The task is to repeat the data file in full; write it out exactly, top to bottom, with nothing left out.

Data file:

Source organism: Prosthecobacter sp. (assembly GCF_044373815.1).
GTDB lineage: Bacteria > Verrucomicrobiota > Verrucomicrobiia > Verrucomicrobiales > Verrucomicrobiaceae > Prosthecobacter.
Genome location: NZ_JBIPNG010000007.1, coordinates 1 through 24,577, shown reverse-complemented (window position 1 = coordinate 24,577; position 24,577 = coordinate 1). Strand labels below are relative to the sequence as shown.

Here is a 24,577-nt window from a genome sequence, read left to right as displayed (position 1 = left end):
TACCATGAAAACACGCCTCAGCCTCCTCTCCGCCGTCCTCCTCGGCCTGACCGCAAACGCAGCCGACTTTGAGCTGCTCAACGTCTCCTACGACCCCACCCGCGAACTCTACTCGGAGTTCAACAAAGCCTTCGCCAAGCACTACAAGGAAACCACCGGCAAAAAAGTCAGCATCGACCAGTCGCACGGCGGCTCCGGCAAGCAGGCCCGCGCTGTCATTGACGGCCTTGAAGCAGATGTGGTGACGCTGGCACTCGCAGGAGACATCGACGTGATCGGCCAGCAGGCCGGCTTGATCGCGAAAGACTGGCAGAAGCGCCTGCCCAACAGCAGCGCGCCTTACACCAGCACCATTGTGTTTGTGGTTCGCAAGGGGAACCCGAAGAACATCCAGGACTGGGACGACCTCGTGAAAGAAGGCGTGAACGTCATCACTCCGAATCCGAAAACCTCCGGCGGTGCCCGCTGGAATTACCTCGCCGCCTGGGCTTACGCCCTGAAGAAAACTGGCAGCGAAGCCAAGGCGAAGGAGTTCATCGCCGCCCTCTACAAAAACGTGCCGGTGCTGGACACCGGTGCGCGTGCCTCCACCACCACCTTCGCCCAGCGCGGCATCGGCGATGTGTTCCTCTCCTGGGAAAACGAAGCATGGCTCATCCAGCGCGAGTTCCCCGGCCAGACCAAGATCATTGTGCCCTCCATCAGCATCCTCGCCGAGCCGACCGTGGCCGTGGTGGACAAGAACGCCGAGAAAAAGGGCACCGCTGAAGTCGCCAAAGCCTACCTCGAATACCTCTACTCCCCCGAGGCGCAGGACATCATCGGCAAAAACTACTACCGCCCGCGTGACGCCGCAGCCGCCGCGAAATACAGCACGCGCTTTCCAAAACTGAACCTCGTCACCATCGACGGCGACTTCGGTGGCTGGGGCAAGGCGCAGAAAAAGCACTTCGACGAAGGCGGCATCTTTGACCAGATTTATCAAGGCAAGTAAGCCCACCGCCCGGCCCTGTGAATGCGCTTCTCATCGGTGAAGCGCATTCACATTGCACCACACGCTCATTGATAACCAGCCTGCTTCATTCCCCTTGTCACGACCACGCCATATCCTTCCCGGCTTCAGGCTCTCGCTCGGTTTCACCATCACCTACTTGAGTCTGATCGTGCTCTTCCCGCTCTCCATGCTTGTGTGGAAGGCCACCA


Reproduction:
Source organism: Prosthecobacter sp. (assembly GCF_044373815.1).
GTDB lineage: Bacteria > Verrucomicrobiota > Verrucomicrobiia > Verrucomicrobiales > Verrucomicrobiaceae > Prosthecobacter.
Genome location: NZ_JBIPNG010000007.1, coordinates 1 through 24,577, shown reverse-complemented (window position 1 = coordinate 24,577; position 24,577 = coordinate 1). Strand labels below are relative to the sequence as shown.

Here is a 24,577-nt window from a genome sequence, read left to right as displayed (position 1 = left end):
TACCATGAAAACACGCCTCAGCCTCCTCTCCGCCGTCCTCCTCGGCCTGACCGCAAACGCAGCCGACTTTGAGCTGCTCAACGTCTCCTACGACCCCACCCGCGAACTCTACTCGGAGTTCAACAAAGCCTTCGCCAAGCACTACAAGGAAACCACCGGCAAAAAAGTCAGCATCGACCAGTCGCACGGCGGCTCCGGCAAGCAGGCCCGCGCTGTCATTGACGGCCTTGAAGCAGATGTGGTGACGCTGGCACTCGCAGGAGACATCGACGTGATCGGCCAGCAGGCCGGCTTGATCGCGAAAGACTGGCAGAAGCGCCTGCCCAACAGCAGCGCGCCTTACACCAGCACCATTGTGTTTGTGGTTCGCAAGGGGAACCCGAAGAACATCCAGGACTGGGACGACCTCGTGAAAGAAGGCGTGAACGTCATCACTCCGAATCCGAAAACCTCCGGCGGTGCCCGCTGGAATTACCTCGCCGCCTGGGCTTACGCCCTGAAGAAAACTGGCAGCGAAGCCAAGGCGAAGGAGTTCATCGCCGCCCTCTACAAAAACGTGCCGGTGCTGGACACCGGTGCGCGTGCCTCCACCACCACCTTCGCCCAGCGCGGCATCGGCGATGTGTTCCTCTCCTGGGAAAACGAAGCATGGCTCATCCAGCGCGAGTTCCCCGGCCAGACCAAGATCATTGTGCCCTCCATCAGCATCCTCGCCGAGCCGACCGTGGCCGTGGTGGACAAGAACGCCGAGAAAAAGGGCACCGCTGAAGTCGCCAAAGCCTACCTCGAATACCTCTACTCCCCCGAGGCGCAGGACATCATCGGCAAAAACTACTACCGCCCGCGTGACGCCGCAGCCGCCGCGAAATACAGCACGCGCTTTCCAAAACTGAACCTCGTCACCATCGACGGCGACTTCGGTGGCTGGGGCAAGGCGCAGAAAAAGCACTTCGACGAAGGCGGCATCTTTGACCAGATTTATCAAGGCAAGTAAGCCCACCGCCCGGCCCTGTGAATGCGCTTCTCATCGGTGAAGCGCATTCACATTGCACCACACGCTCATTGATAACCAGCCTGCTTCATTCCCCTTGTCACGACCACGCCATATCCTTCCCGGCTTCAGGCTCTCGCTCGGTTTCACCATCACCTACTTGAGTCTGATCGTGCTCTTCCCGCTCTCCATGCTTGTGTGGAAGGCCACCA